After a four-hour hearing attended by the representatives of the Croatian government, the Trial Chamber with Judge Orie presiding issued an urgent order to the Croatian authorities to cease further inspection of documents and items confiscated from current or former members of Ante Gotovina’s defense team. The documents and items were confiscated in an action that targeted persons suspected of hiding and/or destroying documents stolen from the state archives

Joško Paro i  Josip Čule, predstavnici Republike Hrvatske u sudnici TribunalaJoško Paro i Josip Čule, predstavnici Republike Hrvatske u sudnici Tribunala

The Trial Chamber granted this evening a motion filed by the defense of Ante Gotovina and Mladen Markac and issued an urgent order to the authorities of the Republic of Croatia to cease any further inspection of the contents of the documents and items including computers confiscated from the current or former members of Gotovina’s defense team. The authorities were ordered to seal those items and keep them in their possession. The order comes into effect immediately and remains in effect until further notice.

This concluded the 4-hour hearing on the conflict that erupted yesterday, one that might be dubbed as Gotovina and Markac vs. the Republic of Croatia. Protesting against the action of the Croatian police, the two generals didn’t attend the hearing. On Wednesday, 9 December 2009, the Croatian police searched the apartments, offices and cars of a large number of persons suspected of hiding and/or destroying archive documentation. Some of them were detained and preliminary interviews were conducted with them. As alleged by Gotovina’s counsel Luka Misetic, two current and one former member of general’s defense team were among those detained and questioned.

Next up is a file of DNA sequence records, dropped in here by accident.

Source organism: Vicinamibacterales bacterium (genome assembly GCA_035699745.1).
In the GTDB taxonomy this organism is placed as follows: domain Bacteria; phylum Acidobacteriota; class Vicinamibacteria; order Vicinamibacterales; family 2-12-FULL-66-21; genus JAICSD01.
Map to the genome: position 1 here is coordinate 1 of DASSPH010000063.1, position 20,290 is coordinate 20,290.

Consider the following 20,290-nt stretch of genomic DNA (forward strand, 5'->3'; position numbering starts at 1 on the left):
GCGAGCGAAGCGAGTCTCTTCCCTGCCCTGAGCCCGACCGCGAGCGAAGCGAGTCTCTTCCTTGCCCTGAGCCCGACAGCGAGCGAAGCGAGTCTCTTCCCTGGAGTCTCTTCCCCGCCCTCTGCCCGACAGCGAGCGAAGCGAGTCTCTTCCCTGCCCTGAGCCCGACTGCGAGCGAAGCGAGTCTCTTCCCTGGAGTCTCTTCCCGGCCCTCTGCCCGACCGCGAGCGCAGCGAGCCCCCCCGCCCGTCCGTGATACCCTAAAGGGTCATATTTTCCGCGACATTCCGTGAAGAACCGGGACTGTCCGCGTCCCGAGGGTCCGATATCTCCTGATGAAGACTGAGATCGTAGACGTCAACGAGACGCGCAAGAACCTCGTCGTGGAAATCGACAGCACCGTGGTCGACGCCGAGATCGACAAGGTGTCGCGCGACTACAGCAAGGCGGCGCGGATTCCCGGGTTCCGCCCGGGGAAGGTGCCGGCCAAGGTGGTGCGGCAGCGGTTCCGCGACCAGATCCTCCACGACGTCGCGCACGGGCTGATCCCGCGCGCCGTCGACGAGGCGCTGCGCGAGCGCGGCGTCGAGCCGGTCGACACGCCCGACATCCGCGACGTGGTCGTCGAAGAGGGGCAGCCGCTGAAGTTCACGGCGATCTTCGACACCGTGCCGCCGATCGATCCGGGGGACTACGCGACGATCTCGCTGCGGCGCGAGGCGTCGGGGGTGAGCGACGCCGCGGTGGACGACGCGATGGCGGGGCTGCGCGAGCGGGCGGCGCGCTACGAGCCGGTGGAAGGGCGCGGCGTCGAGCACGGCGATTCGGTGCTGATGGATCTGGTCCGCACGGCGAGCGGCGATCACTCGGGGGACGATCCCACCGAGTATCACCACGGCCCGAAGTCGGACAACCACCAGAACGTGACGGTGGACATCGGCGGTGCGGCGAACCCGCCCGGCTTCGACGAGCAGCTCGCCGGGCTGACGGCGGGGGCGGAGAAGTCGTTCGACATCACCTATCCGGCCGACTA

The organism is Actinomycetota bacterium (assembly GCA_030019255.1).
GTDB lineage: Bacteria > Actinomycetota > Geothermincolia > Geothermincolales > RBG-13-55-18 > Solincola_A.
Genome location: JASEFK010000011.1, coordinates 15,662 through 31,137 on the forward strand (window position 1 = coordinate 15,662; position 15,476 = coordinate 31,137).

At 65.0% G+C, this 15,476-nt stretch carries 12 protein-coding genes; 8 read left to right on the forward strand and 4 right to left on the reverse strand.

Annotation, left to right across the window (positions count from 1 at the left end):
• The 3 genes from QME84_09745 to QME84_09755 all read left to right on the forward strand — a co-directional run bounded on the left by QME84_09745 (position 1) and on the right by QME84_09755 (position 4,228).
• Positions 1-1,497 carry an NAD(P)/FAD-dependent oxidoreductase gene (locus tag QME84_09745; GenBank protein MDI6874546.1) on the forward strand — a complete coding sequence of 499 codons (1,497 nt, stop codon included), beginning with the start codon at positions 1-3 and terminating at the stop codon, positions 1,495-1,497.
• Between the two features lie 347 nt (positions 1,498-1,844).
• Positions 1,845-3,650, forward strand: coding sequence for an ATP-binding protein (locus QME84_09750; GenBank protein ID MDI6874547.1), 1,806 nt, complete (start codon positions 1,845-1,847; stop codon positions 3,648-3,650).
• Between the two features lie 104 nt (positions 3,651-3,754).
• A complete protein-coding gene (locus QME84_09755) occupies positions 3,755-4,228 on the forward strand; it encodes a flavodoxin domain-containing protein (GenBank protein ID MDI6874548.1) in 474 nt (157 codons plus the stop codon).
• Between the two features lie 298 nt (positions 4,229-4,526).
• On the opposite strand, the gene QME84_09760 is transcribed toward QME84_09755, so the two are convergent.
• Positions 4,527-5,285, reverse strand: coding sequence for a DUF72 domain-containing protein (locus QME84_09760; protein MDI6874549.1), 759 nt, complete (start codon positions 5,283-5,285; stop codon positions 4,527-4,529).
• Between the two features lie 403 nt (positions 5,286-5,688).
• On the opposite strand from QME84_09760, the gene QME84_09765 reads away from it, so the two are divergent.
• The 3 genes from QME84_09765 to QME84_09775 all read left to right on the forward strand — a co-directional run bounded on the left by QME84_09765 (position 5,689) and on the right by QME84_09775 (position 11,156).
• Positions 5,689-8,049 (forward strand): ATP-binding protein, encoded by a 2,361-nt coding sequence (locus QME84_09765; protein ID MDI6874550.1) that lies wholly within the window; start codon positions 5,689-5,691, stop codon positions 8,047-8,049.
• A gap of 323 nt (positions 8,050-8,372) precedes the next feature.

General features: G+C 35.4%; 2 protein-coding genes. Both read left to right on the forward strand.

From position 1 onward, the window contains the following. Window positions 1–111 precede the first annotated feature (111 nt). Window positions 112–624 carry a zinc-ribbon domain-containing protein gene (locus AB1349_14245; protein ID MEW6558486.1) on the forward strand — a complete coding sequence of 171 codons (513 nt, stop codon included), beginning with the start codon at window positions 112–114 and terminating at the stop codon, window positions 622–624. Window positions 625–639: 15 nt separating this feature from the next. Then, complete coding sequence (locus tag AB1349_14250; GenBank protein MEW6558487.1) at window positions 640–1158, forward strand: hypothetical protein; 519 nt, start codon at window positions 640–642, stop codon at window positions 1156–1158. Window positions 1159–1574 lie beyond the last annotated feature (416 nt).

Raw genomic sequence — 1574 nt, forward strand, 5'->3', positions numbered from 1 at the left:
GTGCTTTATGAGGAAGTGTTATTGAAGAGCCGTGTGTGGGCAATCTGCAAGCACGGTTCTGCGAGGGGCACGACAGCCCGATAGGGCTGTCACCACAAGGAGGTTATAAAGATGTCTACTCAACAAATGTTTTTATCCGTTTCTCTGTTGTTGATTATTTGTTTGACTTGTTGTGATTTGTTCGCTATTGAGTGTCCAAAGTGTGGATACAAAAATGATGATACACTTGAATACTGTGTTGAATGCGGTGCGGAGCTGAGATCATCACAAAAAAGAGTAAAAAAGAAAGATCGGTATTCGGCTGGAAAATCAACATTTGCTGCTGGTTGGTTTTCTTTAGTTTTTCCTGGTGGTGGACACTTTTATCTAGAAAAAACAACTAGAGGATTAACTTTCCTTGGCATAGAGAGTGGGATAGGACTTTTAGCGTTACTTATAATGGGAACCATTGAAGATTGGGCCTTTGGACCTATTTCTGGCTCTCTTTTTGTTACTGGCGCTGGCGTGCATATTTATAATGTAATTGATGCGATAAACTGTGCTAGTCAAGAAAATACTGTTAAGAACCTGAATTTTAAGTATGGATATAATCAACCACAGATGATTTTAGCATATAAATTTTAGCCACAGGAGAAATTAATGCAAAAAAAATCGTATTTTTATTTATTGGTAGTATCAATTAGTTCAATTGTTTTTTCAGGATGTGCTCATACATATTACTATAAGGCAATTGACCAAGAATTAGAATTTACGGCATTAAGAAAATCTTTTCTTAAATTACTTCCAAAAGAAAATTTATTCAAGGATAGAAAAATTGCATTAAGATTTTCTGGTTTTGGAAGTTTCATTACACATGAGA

At the beginning of the hearing, Ambassador Josko Paro and deputy state prosecutor Josip Cule explained in detail why and how the action in which suspects were searched and detained was conducted. Paro and Cule appeared as the representatives of the Republic of Croatia. Both Paro and Cule said that the action was conducted not only to respond to the request of the Trial Chamber and the OTP to deliver documents. Hiding and/or destroying documents that should be kept in state archives is a crime, prosecuted ex officio, Paro and Cule noted. To prove that the action was not launched because of the pressure exerted by chief prosecutor Brammertz, as the defense purported, Ambassador Paro offered to show the full correspondence between the Croatian authorities and the OTP to the Trial Chamber. The Trial Chamber accepted this proposal, noting that both sides in the proceeding would have access to the correspondence.

The main motive behind the decision to order the Croatian authorities to temporarily seal the confiscated materials is the concern of the Trial Chamber that there may be documents protected by the lawyer-client privilege among them. The Trial Chamber believes a procedure should be established to determine if any of the confiscated documents should be protected by the privilege.

In order to show that the privilege didn’t cover the evidence of crimes, Judge Orie used the example of a situation where a person gave a knife he had used to murder someone to his counsel, asking the counsel to ‘safeguard’ it in his office. Gotovina’s defense counsel Misetic agreed that the knife would not be protected by the lawyer-client privilege: keeping it would be obstruction of justice. It is logical to assume the same for the so-called ‘artillery logbooks’ from Operation Storm if they were to be found in a lawyers’ office.